10. Don’t leave it until the last minute. I know I said this already, but I’m serious. Sometimes, as students, we get distracted and end up staying up late into the night, sometimes all night to finish/write an essay for a module which is 2,000 words. Let’s be honest with ourselves here – that’s not the best method for those essays, and it’s hard and tiring and frustrating. Do you want to be doing that with something five times the length? What if you get writer’s block?

11. One of the best ways to make sure you get things done in more manageable chunks is to set aside one morning/ afternoon/ evening/ day/ night/ whatever time frame you work best on a week, go to the library with your friends and do some of your project. Be it looking online for information about the best murder techniques, finding books about infectious diseases or watching episodes of Dora the Explorer on YouTube to help form your ideas. Even if you’re only there for an hour and a half with a twenty minute sandwich break in between, It’ll be far more constructive than spending three whole days stressing out over it every couple of weeks. The best way to motivate yourself to do work is to show yourself that you’ve done some work.

12. Finally, enjoy it. It’s something you can really get your teeth into, show what you’re passionate about, and really show where your strengths lie. Then when it’s done, have a big drink/ dance/ pizza. Just celebrate.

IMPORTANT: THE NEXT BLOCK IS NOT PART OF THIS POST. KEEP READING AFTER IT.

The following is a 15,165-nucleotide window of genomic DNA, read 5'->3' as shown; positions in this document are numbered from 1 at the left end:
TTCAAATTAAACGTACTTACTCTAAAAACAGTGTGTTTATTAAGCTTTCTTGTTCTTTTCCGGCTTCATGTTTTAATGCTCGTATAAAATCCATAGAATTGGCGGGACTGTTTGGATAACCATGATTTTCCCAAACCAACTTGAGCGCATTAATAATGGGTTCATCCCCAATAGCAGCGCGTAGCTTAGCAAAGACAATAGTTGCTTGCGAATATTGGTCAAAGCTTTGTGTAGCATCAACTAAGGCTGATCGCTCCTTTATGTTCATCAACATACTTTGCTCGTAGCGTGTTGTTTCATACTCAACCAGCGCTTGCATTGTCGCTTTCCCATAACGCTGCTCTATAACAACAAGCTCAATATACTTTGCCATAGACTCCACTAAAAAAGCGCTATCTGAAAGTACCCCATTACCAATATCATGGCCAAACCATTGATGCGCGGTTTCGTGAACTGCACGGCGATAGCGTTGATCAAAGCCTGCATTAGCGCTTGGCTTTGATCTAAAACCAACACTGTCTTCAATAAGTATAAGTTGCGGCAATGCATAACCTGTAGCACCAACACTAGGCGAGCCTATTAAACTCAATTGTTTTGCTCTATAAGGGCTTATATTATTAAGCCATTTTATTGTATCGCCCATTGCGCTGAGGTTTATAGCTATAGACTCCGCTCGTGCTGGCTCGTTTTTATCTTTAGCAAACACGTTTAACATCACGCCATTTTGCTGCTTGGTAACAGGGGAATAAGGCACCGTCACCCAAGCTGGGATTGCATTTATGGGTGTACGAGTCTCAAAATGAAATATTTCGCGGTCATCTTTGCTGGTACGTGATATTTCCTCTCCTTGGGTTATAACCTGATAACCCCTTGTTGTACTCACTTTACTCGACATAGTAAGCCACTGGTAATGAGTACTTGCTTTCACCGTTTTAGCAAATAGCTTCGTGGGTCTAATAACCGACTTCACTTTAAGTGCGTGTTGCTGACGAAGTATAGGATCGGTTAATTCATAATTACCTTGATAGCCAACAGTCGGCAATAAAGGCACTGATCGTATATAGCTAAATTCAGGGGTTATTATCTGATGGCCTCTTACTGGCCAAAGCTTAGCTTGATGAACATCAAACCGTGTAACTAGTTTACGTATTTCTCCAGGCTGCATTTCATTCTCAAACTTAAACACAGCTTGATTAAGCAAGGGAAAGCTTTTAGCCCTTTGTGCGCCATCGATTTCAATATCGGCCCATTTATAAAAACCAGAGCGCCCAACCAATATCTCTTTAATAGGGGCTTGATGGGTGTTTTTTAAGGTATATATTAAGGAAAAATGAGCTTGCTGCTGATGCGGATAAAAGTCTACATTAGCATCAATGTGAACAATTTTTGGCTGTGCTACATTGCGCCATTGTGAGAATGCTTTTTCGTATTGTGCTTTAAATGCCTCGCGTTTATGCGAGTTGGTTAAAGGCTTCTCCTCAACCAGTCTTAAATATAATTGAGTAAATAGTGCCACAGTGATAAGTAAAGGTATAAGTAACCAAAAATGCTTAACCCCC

success

Best of luck, and enjoy your final year at university!

Things They Don’t Tell You About Graduation

With Brunel’s graduation week having just passed, it seems the perfect time to share some insight which I gained during my own ceremony, which I had very little idea about before the actual day.

graduation

1. It’s a pretty long day but it will go in a flash! Don’t forget to bring a camera, and make sure you take all the photos you possibly can. Especially don’t forget to have a photo with Isambard Kingdom Brunel himself – it’s a staple part of leaving Brunel.

2. You’ll feel pride like you’ve never felt. That’s pride in yourself, in your classmates, in the school that you’ve been a part of, and in the university as a whole.

3. You’ll feel in awe of the people graduating their Master’s degrees, and those receiving their PhD, you may even feel inspired to go on to postgraduate study. (Don’t forget Brunel students receive a discounted fee if they further their study at Brunel)

4. You’ll be standing and walking more than they let on, so wear comfortable shoes. Or wear really impressive ones and carry a spare pair in your bag.

5. Wear waterproof make-up! Even if you don’t cry, you’ll get hot in the robes and some of your make-up will do its best to escape.

6. The complimentary drinks aren’t bad at all!

7. Even if your entire family can’t make it, they will be proud of you and you’ll probably feel so much love from them in the lead up to your graduation (and afterwards) that it will be like they were there all along.

8. Try to eat breakfast. It’s easy to forget or just decide not to if you have a morning graduation as you’re expected to register and collect your gown between 8:30 and 9:30, so the morning is a rush. The ceremony goes on until about 12 o’clock though, so at least make sure you’re hydrated. The robes are hot, you’re probably wearing warmer clothes than you typically would be on a hot day and there are a lot of people in the room. Having something in your stomach is going to be better than sitting there very hungry and possibly even light-headed.

9. I was extremely happy that we had to walk up and down a slope instead of steps to shake hands with the officials, but in the event that you do have to walk up steps, I refer you back to point 4 for the shoe warning.

10. The certificate you’re given is in a folder and isn’t rolled into a scroll. The scrolls are fake and only for photographic purposes.